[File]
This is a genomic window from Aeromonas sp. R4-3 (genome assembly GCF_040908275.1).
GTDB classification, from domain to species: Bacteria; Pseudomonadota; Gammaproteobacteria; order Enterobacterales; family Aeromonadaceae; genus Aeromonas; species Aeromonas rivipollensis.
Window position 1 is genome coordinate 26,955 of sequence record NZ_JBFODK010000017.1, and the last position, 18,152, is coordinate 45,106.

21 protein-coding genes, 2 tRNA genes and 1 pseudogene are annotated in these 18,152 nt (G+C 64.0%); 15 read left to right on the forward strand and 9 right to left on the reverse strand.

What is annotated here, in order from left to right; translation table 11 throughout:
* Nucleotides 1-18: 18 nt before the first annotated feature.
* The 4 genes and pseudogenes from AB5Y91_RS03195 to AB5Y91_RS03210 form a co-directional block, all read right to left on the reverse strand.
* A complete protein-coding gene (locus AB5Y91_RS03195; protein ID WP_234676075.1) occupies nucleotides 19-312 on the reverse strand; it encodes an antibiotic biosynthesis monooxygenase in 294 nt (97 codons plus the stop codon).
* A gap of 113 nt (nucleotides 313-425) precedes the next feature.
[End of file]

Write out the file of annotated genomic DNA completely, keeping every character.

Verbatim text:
This is a genomic window from Aeromonas sp. R4-3 (genome assembly GCF_040908275.1).
GTDB classification, from domain to species: Bacteria; Pseudomonadota; Gammaproteobacteria; order Enterobacterales; family Aeromonadaceae; genus Aeromonas; species Aeromonas rivipollensis.
Window position 1 is genome coordinate 26,955 of sequence record NZ_JBFODK010000017.1, and the last position, 18,152, is coordinate 45,106.

21 protein-coding genes, 2 tRNA genes and 1 pseudogene are annotated in these 18,152 nt (G+C 64.0%); 15 read left to right on the forward strand and 9 right to left on the reverse strand.

What is annotated here, in order from left to right; translation table 11 throughout:
* Nucleotides 1-18: 18 nt before the first annotated feature.
* The 4 genes and pseudogenes from AB5Y91_RS03195 to AB5Y91_RS03210 form a co-directional block, all read right to left on the reverse strand.
* A complete protein-coding gene (locus AB5Y91_RS03195; protein ID WP_234676075.1) occupies nucleotides 19-312 on the reverse strand; it encodes an antibiotic biosynthesis monooxygenase in 294 nt (97 codons plus the stop codon).
* A gap of 113 nt (nucleotides 313-425) precedes the next feature.